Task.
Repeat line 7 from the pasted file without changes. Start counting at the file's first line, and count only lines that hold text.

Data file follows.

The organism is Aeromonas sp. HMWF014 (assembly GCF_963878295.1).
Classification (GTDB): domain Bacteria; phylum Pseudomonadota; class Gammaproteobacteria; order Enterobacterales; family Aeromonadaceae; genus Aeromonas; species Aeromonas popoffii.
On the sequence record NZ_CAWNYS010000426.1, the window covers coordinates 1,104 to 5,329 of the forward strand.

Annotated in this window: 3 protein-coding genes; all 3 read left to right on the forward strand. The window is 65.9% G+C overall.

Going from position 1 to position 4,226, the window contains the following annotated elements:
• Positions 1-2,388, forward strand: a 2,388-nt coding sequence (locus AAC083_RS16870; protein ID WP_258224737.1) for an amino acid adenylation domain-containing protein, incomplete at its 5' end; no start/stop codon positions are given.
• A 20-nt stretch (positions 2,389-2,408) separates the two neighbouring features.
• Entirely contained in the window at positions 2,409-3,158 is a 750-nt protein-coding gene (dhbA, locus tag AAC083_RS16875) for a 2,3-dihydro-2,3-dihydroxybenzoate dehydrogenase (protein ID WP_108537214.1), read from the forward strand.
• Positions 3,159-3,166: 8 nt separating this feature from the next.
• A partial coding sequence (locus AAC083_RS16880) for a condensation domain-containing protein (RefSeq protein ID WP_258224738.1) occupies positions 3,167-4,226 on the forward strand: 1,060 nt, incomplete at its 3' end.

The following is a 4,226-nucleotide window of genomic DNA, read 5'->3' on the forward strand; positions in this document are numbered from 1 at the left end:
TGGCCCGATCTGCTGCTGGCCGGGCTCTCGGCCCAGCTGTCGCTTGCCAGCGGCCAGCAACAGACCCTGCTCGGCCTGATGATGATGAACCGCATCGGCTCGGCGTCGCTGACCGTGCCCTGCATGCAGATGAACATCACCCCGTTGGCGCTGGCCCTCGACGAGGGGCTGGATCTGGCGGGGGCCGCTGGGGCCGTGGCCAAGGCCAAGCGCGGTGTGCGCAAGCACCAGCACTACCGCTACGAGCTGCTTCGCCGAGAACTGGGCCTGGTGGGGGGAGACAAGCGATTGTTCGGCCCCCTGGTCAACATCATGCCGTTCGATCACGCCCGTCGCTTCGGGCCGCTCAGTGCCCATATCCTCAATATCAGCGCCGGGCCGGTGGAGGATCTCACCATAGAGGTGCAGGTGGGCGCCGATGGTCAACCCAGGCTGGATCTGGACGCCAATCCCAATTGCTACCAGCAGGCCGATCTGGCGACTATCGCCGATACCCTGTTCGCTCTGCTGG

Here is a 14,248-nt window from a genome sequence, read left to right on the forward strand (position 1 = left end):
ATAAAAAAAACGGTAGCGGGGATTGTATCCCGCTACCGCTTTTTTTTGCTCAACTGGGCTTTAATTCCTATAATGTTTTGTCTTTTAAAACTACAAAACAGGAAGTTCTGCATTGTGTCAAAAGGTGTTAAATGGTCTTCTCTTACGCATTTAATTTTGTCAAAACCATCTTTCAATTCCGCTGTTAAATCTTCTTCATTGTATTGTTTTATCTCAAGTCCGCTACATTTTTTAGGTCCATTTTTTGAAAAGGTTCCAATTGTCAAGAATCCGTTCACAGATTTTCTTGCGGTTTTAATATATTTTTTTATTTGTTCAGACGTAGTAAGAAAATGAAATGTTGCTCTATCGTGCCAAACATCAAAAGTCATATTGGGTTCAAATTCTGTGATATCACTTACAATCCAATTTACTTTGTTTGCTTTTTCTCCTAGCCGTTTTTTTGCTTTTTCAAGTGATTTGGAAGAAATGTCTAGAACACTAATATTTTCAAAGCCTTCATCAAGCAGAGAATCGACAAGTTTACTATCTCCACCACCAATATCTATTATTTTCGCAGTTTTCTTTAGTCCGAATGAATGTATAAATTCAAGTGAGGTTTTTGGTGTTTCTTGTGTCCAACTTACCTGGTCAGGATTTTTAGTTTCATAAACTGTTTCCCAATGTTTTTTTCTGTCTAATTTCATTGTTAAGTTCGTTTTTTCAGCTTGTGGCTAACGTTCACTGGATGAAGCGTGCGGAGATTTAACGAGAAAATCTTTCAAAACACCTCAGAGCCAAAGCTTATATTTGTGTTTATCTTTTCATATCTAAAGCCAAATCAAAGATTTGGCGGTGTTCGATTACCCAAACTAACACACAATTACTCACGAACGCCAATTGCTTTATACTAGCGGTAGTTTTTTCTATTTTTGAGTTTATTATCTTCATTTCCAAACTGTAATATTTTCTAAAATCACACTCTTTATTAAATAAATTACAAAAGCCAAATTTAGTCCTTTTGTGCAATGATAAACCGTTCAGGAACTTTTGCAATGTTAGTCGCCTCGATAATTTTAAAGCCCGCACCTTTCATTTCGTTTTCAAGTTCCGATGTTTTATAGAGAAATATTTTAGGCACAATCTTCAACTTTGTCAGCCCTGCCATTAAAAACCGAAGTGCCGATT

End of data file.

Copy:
• A 20-nt stretch (positions 2,389-2,408) separates the two neighbouring features.